As the sun broke over the frozen rivers and stunted spruce of a bitterly cold, Interior Alaska, the 2,000-mile Iron Dog snowmachine race was back underway with nine teams out of the community of McGrath and onto the Iditarod Trail north within an hour of each other.
First in to the Kuskokwim River checkpoint -- 41-year-old Chris Olds from Eagle River and new partner Mike Morgan, 27, from Anchorage -- were second out as the race corrected for the times between teams caused by the two-minute staggered start at Big Lake on Sunday. Olds, a past Iron Dog champ, and new partner Morgan left about 11 a.m. and made it up and over the Alaska Range and into McGrath shortly after 7 p.m.
McGrath, according to the GPS tracking devices on the sleds of Iron Dog racers, is 240 miles from the start line, but the real distance is calculated to be closer to 300 miles. The satellite tracking misses a lot of dips and rises in the trail. Because it only grabs a tracking signal every few minutes, a lot of twist and turns in a sometimes-snaky trail get straightened out as well.
Tanana duo takes charge
Olds and Morgan averaged 45 to 50 mph enroute to the small Bush community of about 350. There they gave up the Iron Dog lead to two racers from an even smaller Bush community.
Leading the race out of McGrath were 30-year-old Arnold Marks Jr. and brother Aaron, 33, from the village of Tanana. Alaska Native men, the Marks brothers are teachers in the community of 230 on the north bank of the Yukon River just downstream from its confluence with the Tanana.
As such, they are heirs to the legacy of the new rural Alaska. Once sled dogs were a way of life there and Native men were a powerful force in the Iditarod Trail Sled Dog Race. Emmitt Peters of Ruby -- the Iditarod checkpoint toward which the Marks brothers were headed Monday -- won the dog race in 1975 and transformed forever the way the race would be run.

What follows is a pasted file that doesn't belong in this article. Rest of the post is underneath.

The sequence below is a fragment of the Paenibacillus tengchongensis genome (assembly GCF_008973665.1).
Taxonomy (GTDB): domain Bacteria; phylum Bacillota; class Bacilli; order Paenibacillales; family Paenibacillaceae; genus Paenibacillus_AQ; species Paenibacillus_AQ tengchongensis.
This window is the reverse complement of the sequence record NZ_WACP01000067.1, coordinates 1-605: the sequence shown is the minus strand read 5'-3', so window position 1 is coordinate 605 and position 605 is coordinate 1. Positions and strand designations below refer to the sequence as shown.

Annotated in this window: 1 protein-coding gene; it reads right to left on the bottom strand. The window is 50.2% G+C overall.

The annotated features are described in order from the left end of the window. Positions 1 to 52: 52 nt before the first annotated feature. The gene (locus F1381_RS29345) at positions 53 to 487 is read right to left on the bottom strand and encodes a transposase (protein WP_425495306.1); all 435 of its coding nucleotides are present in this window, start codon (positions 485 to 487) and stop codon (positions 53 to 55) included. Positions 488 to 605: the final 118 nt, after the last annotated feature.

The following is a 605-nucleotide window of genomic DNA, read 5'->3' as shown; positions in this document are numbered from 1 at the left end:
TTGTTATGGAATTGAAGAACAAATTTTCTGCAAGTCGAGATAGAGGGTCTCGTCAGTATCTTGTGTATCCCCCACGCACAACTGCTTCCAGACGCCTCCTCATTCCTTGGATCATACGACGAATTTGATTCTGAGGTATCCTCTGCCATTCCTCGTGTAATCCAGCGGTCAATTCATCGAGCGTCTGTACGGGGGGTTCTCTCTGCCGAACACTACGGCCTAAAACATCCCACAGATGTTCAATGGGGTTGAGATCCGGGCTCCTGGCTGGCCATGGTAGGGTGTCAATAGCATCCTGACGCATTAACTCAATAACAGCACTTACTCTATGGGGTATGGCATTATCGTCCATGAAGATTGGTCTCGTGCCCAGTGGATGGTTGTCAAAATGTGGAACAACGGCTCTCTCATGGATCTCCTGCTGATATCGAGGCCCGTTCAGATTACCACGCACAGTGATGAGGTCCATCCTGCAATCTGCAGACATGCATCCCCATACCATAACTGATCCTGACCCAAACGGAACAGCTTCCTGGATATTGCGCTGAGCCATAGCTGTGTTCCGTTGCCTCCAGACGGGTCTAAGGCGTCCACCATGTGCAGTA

Peters and Native mushers Jerry Riley from Nenana, Ken Chase from Anvik, the late Carl Huntington from Galena and Herbie Nayokpuk – known as the "Shishmaref Cannonball'' -- were, among others, key players in the first decade of the dog race. The cost of dog food eventually put them out of business.
By the time John Baker from Kotzebue became the first Native Alaskan to win the Iditarod in a generation, almost everything had changed.
Snowmachine takes charge
The snowmachine had taken over the Bush and, despite high fuel costs, had proven itself cheaper to run than a dog team and almost as reliable. Rural dog racing held on only among people like Baker, owner of a successful air service, with the money to pursue a sport dominated by a small group of professional mushers living along the Alaska road system. Gone were the amateurs like Peters, once able to contend.
Not so for the Iron Dog. At least a dozen racers of Native or mixed Native-white heritage signed up for this year's race, including 2010 and 2011 champion Tyler Huntington from Galena, an expected contender who is sitting it out after a horrific training accident along the Bering Sea coast about a month ago.
About 24 hours after the race started, three all-rookie teams had scratched -- Ray Chvastasz and Jens Hopson, the Fairbanks duo of Brad Dietrich and Tim Jauhola, and Brian Jurenka of Anchorage and Harold Egan Jr. of Palmer.
Contact Craig Medred at craig(at)alaskadispatch.com